By Mary Carpenter
POLITICAL COACHES on “The Good Wife” TV series advised against sitting with legs crossed at the knees because that position causes slumping. If legs must cross, they should do so at the ankles. Crossing legs at the knees has been blamed for an array of orthopedic problems — and may cause varicose veins, though some experts say that’s pure medical myth.
(In a Wall Street Journal article on the subject, the position called “sitting crossed-legged” is accompanied by photos of women’s legs crossed at the knees —as distinguished from the meditation position seated on the floor with legs crossed.)
Sitting crossed-legged puts pressure on the lower knee, unnaturally twists both knees, rotates and strains the pelvis and hunches the lower back, according to Dr. Naresh Rao, osteopath at NYU Langone Medical Center and medical advisor to the 2016 U.S. Olympic water polo team. Keeping your knees in a misaligned position for a long period of time is the most common cause of knee pain, he says, advising against sitting crossed-legged “for longer than you drink a cup of coffee.”
Crossed legs can cause a temporary rise in blood pressure—which is why blood pressure techs ask you to uncross your legs for the test—but have no long-term consequences. For those at high risk for blood clots, however, sitting crossed-legged for long periods of time could lead to deep vein thrombosis, the formation of a blood clot in a deep vein that can be life-threatening if it travels to the lungs and creates the serious blockage called pulmonary embolism.
Why people get varicose veins—or the smaller spider veins—is usually explained by family history, age and sex. Women make up three-fourths of varicose vein sufferers due to hormone changes during pregnancy and menopause. Taking hormone replacement or birth control pills can increase the risk. But why some women are more at risk than others is considered something of a mystery.
Blood flows through the veins en route back to the heart after delivering oxygen throughout the body—hence its blue, deoxygenated hue. With age, tiny valves in the blood vessels designed to prevent blood from flowing back in the wrong direction can become stretched and weakened, allowing blood to pool and enlarge the veins.
Varicose veins—and the tinier spider veins that are often precursors—rarely create more than cosmetic problems, but some cause aches and pains as well as nighttime cramping and throbbing. Complications can occur with long-term fluid build-up, so that discolored spots on the skin, sudden leg swelling and bleeding all require immediate medical attention.
The best way to prevent varicose veins is to avoid standing for long periods, Johns Hopkins dermatologist Robert Weiss told WebMD. The number two tip: “Avoid sitting with your legs crossed, it puts terrible pressure on the veins.” (Other tips involve avoiding tight clothing that constricts the waist, groin or legs; high heels worn for long periods of time; and high salt-diets.) When sitting for long periods while traveling or working on a computer, the advice ranges from getting up and walking at least every hour—to every 15 minutes.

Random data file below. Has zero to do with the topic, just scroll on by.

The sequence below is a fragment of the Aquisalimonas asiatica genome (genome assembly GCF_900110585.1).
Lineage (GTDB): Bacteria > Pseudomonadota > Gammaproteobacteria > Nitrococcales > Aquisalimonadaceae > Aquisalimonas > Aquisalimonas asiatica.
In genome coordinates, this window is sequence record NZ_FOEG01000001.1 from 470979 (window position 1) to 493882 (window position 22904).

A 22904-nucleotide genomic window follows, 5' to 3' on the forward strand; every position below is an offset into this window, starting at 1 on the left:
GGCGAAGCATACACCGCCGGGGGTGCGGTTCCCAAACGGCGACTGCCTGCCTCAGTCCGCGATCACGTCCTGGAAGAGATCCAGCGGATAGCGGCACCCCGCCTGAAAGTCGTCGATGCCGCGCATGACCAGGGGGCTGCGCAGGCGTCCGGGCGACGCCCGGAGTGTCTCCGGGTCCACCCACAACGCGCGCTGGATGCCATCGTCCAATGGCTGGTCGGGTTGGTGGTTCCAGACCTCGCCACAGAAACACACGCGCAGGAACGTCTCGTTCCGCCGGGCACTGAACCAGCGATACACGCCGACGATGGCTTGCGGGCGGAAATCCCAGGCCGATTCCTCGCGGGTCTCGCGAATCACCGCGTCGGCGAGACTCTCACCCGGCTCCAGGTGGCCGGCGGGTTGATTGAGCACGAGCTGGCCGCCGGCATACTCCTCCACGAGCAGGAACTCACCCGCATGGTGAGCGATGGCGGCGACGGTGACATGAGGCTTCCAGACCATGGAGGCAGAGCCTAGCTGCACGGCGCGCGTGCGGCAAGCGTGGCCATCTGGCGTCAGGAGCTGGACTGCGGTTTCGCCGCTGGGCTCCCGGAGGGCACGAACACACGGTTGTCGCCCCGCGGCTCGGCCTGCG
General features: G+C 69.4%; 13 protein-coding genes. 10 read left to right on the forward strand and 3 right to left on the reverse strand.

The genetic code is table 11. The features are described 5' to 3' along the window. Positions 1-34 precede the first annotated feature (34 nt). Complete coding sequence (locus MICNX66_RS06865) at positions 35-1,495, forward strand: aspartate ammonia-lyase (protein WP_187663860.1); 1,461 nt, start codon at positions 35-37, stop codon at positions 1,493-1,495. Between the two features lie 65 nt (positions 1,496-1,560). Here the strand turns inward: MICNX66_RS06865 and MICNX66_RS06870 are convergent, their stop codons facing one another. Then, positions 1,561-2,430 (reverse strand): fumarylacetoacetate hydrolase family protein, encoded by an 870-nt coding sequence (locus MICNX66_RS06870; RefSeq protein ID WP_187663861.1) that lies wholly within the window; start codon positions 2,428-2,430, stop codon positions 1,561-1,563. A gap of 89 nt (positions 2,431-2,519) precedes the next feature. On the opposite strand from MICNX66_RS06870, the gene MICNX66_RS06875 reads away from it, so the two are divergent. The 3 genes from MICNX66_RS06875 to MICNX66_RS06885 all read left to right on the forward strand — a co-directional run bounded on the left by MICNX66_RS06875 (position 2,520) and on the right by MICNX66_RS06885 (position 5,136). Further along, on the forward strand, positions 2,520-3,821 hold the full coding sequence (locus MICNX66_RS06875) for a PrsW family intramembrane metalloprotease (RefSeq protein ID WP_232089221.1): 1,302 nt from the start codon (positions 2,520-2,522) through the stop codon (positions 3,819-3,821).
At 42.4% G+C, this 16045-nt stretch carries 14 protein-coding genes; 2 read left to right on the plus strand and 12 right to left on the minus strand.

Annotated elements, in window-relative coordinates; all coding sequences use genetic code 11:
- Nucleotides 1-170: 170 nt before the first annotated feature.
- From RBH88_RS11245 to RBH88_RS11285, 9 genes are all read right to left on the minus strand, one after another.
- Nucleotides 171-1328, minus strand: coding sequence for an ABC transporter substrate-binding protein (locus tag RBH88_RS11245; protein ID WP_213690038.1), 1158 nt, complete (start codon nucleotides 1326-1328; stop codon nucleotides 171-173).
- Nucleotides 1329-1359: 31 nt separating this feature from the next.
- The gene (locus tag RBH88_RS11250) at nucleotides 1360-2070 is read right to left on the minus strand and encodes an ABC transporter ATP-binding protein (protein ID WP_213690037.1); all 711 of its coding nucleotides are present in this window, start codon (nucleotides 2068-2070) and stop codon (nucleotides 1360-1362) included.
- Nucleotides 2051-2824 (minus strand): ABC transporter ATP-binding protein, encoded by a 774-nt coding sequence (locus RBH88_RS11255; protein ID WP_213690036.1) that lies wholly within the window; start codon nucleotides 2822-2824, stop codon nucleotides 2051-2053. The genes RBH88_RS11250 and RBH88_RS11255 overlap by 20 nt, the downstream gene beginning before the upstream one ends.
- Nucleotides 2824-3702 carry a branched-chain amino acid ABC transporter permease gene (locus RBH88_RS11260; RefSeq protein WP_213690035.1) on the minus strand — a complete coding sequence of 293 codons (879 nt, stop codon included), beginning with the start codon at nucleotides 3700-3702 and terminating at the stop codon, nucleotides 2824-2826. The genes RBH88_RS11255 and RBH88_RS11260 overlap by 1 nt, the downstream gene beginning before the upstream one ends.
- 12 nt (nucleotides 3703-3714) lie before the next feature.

On the other hand, Dr. Rao has seen no studies that prove a correlation between unsightly veins and leg-crossing. Put more firmly, vascular surgeon Jon Modrall at the University of Arkansas writes on the university website: “Crossing your legs does not cause varicose veins.”
To ease discomfort and keep varicose veins from getting worse, the first step is compression stockings—worn all day—along with exercising, losing weight, wearing loose clothing, elevating the legs and avoiding long periods of sitting or standing. Spider veins can be worsened by sun exposure. (Varicose veins that develop during pregnancy usually improve without treatment within a year after delivery.)
Veins that become varicose are usually close to the skin’s surface—while the more important veins taking blood to the heart lie deeper—and can thus be removed or destroyed. Until the early 2000s, the main treatment (called “stripping”) involved inserting a metal rod into the vein, at the groin and then down the leg, and then pulling it out to destroy the vein. Since then, a thin catheter or a laser can use radio waves to shrink the vessel wall and cause it to collapse and be re-absorbed. Once the varicose veins are gone, deeper veins take over the flow.
For those who are much more comfortable with legs crossed, one study tested different positions on embalmed pelvises and found that crossing legs at the knee increased elongation in the piriformis muscle, which runs behind the hip joint—compared both with sitting with legs uncrossed and with standing—thereby increasing stability in the pelvic joints.
Getting into the minutiae of leg crossing, one study found that almost twice as many people reported crossing their right leg over the left knee rather than the other way around. And surveys have noted that, for those sitting nearby, the legs-crossed position is hands down preferable to man-spreading.
—Mary Carpenter regularly reports on topical subjects in health and medicine.